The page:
Shizuoka Prefecture is situated almost at the centre of Japan, with Mt. Fuji in the north, and the Pacific Ocean and Suruga Bay to the south. Shizuoka is blessed with a bounty of beautiful nature, a rich historical and cultural heritage, and a mild climate, ideal for the cultivation of exceptional Japanese green tea.
Shizuoka Prefecture stretches almost 100 miles from east to west. Shizuoka’s mountains, rivers, plains, coastline, hot springs and lakes fill the prefecture with constantly changing natural beauty. Mount Fuji and the ever changing seasons attract many visitors to the region, Mount Fuji is the symbol not only of Shizuoka prefecture but also of Japanese scenery as a whole. Mount Fuji International sells green tea and delicious foods from the Shizuoka region.
Information about Shizuoka
- Getting to Shizuoka could not be easier be from Tokyo, Osaka and Nagoya as the superexpress Shinkansen train (bullet train speeds through the heart of the prefecture, stopping at Atami, Mishima, Shin-Fuji, Shizuoka City, Kakegawa, and Hamamatsu.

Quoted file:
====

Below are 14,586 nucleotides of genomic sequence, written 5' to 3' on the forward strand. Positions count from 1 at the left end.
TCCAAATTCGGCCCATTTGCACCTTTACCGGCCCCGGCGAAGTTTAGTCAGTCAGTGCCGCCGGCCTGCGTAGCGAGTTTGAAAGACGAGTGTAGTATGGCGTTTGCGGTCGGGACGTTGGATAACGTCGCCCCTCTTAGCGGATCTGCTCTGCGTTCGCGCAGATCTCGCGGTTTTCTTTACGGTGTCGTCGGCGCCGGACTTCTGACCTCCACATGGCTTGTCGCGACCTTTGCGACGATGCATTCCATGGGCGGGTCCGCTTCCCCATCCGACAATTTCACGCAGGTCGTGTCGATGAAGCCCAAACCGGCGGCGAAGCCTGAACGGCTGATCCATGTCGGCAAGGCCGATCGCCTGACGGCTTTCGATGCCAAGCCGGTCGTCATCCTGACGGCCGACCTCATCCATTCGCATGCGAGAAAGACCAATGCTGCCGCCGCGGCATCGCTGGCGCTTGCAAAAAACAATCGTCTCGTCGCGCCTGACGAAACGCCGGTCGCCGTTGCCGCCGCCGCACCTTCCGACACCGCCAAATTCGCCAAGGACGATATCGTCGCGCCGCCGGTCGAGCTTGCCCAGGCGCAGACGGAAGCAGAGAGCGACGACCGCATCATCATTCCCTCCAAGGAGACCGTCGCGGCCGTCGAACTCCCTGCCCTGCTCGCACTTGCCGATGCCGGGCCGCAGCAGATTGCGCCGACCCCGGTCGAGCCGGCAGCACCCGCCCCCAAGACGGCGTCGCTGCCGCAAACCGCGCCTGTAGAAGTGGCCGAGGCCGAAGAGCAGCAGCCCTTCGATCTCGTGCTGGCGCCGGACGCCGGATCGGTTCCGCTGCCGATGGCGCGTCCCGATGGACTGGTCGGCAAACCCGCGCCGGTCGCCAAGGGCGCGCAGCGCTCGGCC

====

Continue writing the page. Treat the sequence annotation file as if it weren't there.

- The Tomei Expressway, a major road connecting eastern and western Japan , links Tokyo with Nagoya. Highways and major railroad links also intersect with it, forming a network that extends throughout Japan. The expressway has 15 interchanges in Shizuoka prefecture.
- Shizuoka is also known for its woodcrafts and other traditional crafts using natural materials such as bamboo. Throughout history in Shizuoka, many famous artisans-including carpenters, sculptors, craftsmen who made architectural fittings, and lacquerware makers-were brought here to help construct Sumpu Castle, which Tokugawa Ieyasu built as his place of retirement; the magnificent lacquered Kunozan Toshogu (the precursor of the Toshogu Shrine in Nikko) and the Sengen Shrine commissioned by the third shogun, Tokugawa Iemitsu, in 1634.